Forms of Abuse in Later Life
Abuse in later life includes physical, psychological, and sexual abuse, neglect, and financial exploitation. Harassment and stalking may also be included. Often forms of abuse co-occur in cases involving abuse in later life.
Self-Neglect: While many state statutes include self-neglect as a form of elder abuse, cases of self-neglect do not fall within the definition of abuse in later life. The phrase abuse in later life was created to acknowledge that older victims generally know and are in a relationship with their abuser. Since there are no offenders when self-neglect occurs, these cases are outside the scope of abuse in later life. Domestic violence and sexual assault victim advocates and criminal justice professionals are less likely to be involved in cases of self-neglect, which typically involve responses by adult protective services, social services agency workers, and health care providers.
Relationship Between Victim and Abuser
Older victims may be abused by intimate partners, adult children, grandchildren, or other family members, caregivers, or persons in positions of authority. Society expects that these relationships are based on trust and care. In the majority of abuse in later life cases the perpetrator is the victim’s family member or intimate partner (Acierno et al., 2010; Lifespan of Greater Rochester et al., 2011). Intimate partner violence may have been present for the entire duration of the relationship or it may emerge later in life as the couple ages. Abuse can occur in heterosexual, lesbian or gay relationships.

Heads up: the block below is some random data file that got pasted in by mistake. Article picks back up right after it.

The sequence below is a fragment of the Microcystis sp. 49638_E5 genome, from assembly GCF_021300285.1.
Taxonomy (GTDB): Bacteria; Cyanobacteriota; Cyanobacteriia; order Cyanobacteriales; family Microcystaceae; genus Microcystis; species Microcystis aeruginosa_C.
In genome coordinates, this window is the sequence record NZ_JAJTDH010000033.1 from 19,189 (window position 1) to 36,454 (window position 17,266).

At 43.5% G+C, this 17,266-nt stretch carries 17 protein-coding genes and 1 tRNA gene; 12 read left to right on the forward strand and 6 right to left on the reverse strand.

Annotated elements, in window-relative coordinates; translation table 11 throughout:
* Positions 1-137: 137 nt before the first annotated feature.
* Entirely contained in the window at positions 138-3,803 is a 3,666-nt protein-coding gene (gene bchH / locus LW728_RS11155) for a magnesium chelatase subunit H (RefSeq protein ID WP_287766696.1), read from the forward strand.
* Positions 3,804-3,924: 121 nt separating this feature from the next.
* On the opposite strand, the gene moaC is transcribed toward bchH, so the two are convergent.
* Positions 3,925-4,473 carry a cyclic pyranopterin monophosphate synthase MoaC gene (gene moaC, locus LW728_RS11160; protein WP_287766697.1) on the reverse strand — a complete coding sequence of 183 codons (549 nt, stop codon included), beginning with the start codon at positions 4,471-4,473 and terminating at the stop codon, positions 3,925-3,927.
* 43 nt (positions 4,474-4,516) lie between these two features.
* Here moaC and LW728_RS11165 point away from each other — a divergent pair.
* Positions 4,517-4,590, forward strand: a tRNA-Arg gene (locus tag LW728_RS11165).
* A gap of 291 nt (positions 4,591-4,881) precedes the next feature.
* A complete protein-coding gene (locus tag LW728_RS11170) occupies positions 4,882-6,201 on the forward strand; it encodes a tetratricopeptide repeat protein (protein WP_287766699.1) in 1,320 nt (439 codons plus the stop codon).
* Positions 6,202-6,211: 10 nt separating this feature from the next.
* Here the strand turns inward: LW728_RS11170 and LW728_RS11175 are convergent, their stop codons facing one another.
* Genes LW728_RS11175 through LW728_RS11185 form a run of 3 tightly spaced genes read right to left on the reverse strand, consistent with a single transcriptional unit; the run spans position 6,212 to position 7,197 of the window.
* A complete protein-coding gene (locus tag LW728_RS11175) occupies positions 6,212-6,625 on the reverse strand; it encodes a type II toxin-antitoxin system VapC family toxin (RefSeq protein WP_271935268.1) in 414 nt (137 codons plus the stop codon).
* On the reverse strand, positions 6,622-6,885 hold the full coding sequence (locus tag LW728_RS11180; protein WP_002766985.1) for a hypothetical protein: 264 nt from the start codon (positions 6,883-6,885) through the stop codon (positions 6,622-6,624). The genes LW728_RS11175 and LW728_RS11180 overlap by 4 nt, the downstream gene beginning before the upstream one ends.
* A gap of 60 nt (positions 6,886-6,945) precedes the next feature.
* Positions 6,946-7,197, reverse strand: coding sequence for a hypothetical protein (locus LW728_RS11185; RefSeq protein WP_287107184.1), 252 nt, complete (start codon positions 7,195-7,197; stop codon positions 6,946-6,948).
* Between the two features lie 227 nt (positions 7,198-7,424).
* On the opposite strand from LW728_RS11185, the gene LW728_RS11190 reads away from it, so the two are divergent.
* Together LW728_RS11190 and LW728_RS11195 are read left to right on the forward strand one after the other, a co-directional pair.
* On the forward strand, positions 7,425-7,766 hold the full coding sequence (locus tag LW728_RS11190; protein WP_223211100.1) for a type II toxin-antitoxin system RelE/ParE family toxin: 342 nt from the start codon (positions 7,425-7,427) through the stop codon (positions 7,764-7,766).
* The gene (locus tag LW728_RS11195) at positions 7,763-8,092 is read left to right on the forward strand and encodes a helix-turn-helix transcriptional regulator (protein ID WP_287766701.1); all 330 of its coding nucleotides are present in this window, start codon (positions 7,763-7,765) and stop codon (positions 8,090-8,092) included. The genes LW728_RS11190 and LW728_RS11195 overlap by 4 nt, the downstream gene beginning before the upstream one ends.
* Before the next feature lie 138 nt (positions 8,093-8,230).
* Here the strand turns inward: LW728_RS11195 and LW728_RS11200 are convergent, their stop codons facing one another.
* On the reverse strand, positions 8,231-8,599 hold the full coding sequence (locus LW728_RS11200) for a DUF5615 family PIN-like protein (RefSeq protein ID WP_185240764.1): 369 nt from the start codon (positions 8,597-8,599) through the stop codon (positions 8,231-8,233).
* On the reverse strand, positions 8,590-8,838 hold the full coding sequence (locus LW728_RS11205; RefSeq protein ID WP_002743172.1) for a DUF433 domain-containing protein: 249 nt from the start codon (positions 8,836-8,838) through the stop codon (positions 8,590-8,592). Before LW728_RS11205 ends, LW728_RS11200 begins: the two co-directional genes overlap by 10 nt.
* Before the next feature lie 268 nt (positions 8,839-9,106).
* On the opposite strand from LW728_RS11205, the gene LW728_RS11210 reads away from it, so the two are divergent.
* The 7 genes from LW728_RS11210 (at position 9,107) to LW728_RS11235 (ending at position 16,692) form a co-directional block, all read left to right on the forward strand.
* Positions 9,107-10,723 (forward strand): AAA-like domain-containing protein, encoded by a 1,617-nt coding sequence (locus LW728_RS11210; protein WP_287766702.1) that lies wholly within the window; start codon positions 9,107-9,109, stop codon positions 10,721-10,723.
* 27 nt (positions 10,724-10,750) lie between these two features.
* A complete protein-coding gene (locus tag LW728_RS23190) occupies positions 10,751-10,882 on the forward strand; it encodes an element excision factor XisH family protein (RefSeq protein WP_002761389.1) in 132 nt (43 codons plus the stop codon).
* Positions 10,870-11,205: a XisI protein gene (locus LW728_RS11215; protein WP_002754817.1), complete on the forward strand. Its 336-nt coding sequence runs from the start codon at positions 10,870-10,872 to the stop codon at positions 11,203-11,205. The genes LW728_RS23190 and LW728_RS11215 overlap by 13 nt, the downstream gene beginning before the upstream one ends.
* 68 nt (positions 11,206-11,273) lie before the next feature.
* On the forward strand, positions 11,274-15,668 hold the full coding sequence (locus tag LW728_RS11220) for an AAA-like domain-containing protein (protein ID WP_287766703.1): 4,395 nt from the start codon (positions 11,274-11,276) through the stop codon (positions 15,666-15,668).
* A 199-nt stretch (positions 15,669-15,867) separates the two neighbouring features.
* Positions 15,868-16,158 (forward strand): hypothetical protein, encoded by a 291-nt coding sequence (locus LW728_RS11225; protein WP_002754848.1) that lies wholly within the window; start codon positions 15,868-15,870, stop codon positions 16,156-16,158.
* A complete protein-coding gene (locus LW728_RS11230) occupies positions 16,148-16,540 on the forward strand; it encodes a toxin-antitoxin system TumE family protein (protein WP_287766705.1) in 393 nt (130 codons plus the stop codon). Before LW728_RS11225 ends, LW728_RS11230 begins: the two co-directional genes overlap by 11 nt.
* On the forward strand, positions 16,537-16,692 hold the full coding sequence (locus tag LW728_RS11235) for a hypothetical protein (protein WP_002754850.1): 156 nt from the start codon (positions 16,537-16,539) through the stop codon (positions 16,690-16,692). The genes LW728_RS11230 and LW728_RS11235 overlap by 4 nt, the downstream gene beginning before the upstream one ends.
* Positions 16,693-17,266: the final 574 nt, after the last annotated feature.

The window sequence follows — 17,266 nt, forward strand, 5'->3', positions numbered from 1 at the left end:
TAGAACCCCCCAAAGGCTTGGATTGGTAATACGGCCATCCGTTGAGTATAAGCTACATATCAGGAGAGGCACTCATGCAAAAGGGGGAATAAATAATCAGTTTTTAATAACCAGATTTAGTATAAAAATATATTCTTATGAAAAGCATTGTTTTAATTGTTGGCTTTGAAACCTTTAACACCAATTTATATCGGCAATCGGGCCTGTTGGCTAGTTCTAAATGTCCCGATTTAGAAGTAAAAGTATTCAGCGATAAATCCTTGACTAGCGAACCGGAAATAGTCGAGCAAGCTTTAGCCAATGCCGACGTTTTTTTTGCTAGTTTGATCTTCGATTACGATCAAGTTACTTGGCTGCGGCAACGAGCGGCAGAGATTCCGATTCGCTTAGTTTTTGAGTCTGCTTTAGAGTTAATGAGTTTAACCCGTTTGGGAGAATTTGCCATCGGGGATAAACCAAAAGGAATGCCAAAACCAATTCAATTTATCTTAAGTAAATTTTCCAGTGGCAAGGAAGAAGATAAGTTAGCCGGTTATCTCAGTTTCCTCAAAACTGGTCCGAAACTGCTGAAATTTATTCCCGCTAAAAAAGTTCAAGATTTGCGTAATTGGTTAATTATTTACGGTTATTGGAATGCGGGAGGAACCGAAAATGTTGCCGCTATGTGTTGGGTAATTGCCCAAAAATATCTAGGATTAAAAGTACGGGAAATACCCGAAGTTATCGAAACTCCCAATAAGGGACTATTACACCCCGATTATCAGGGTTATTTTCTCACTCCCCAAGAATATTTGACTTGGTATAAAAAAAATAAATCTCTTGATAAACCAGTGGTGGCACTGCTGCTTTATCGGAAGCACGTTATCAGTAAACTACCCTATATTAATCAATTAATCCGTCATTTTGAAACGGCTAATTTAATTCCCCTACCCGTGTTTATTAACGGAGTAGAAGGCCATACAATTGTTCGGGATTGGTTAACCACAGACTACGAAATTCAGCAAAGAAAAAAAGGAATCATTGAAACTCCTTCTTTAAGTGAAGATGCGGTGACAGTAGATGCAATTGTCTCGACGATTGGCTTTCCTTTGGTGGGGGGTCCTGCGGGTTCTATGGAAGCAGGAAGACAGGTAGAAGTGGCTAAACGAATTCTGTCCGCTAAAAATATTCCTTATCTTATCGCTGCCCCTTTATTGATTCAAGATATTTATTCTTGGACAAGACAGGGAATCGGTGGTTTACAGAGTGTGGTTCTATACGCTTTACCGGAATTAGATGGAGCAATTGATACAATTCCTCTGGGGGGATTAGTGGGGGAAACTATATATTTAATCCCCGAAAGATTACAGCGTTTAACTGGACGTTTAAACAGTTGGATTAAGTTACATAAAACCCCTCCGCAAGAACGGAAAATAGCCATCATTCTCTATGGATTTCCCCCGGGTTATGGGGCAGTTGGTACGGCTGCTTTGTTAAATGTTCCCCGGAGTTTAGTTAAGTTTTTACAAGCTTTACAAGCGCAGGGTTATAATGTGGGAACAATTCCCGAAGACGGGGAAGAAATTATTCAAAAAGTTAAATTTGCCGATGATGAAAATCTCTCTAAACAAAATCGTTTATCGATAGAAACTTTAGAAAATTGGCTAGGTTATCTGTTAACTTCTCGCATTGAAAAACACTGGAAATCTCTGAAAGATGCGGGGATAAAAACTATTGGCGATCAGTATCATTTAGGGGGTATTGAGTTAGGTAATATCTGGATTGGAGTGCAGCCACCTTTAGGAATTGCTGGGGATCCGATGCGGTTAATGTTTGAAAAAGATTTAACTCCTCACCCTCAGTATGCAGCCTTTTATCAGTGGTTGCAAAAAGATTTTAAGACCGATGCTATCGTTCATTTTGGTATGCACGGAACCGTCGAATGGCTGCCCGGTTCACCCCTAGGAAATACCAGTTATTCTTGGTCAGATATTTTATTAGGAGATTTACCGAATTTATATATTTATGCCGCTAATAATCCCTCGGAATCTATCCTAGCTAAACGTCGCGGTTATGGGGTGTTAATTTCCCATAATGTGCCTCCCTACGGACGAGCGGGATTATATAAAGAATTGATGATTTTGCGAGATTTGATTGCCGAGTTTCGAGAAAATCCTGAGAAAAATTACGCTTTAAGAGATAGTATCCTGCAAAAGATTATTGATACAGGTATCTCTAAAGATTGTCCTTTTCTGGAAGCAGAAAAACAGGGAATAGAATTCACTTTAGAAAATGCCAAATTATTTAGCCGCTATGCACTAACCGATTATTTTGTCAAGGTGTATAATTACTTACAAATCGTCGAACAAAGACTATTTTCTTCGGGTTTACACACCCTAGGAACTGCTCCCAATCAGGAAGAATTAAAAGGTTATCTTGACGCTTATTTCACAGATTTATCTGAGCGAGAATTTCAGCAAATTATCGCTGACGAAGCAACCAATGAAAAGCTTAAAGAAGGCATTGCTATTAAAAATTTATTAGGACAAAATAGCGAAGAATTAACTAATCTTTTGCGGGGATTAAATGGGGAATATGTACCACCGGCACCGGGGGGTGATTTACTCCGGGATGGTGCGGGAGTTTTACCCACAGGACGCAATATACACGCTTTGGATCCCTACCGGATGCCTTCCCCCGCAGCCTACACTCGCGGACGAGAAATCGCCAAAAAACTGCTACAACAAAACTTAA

Females, males, and those who don’t identify with a specific gender identity may be victims of abuse in later life. The majority of older victims of intimate partner violence and sexual abuse in later life are women (Acierno, 2013; Bureau of Justice Statistics, 2013).
When defining elder abuse, most states, tribes, and organizations use a minimum age threshold that ranges from 50 to 70. The term abuse in later life applies to victims who are age 50 and older for the following reasons: